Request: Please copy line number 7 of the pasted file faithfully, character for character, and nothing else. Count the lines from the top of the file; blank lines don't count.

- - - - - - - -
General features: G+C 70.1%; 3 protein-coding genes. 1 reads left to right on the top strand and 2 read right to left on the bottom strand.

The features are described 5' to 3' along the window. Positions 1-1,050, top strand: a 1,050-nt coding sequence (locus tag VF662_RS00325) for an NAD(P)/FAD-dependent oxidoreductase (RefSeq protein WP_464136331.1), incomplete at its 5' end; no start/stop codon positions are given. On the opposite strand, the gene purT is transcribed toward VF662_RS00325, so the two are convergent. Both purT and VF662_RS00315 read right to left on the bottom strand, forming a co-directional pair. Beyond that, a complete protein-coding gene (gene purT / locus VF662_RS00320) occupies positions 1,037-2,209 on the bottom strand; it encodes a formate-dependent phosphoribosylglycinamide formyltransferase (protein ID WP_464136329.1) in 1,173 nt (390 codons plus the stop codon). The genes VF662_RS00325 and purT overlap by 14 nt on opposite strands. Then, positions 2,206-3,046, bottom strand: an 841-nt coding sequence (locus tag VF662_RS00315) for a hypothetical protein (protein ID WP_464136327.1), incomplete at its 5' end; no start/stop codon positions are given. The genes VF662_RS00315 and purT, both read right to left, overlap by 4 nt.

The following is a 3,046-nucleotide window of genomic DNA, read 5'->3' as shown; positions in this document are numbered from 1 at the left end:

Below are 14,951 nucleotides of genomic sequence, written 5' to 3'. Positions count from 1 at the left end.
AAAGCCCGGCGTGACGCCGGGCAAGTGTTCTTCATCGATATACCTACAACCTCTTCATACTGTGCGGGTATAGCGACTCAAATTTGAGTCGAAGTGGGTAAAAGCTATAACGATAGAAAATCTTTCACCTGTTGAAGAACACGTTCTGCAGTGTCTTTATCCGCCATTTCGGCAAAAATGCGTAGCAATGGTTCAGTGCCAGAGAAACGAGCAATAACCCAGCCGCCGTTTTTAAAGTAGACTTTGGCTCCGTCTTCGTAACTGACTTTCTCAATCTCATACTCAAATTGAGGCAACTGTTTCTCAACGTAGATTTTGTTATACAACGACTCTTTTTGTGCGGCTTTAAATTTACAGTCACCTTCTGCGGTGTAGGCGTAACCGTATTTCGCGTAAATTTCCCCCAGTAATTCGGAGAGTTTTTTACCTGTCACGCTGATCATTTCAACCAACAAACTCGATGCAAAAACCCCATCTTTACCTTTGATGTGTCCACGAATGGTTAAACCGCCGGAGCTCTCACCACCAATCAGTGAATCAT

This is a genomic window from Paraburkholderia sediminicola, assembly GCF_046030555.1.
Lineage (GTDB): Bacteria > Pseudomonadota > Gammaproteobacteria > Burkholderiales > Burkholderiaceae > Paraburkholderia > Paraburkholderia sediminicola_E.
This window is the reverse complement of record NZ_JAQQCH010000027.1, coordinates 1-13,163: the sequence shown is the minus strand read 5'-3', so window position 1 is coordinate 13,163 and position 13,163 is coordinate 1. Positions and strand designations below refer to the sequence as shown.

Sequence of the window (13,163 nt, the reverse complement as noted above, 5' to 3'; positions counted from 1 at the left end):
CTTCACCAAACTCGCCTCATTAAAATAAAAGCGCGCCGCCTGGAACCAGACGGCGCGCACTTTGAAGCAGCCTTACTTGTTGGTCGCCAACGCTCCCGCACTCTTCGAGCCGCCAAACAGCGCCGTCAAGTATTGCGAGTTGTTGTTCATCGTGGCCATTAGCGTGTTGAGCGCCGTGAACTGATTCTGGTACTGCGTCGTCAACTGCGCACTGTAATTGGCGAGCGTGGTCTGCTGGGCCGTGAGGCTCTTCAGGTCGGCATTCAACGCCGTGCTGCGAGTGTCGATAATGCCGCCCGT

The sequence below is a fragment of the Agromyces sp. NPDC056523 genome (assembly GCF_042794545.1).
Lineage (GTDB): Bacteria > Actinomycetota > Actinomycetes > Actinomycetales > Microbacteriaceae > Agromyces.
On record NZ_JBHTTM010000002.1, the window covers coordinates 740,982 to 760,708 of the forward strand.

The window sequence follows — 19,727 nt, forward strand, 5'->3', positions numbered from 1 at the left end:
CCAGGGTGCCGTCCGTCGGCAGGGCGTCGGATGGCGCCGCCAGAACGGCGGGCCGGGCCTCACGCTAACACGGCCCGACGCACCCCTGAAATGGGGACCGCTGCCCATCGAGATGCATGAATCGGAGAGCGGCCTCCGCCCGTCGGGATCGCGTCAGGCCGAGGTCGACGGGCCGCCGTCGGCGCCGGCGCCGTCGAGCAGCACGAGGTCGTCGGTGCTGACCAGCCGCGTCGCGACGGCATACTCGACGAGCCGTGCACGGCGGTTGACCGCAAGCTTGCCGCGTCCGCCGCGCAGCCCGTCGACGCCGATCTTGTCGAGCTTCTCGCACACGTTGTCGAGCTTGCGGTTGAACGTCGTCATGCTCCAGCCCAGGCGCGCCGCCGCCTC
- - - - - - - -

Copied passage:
Lineage (GTDB): Bacteria > Pseudomonadota > Gammaproteobacteria > Burkholderiales > Burkholderiaceae > Paraburkholderia > Paraburkholderia sediminicola_E.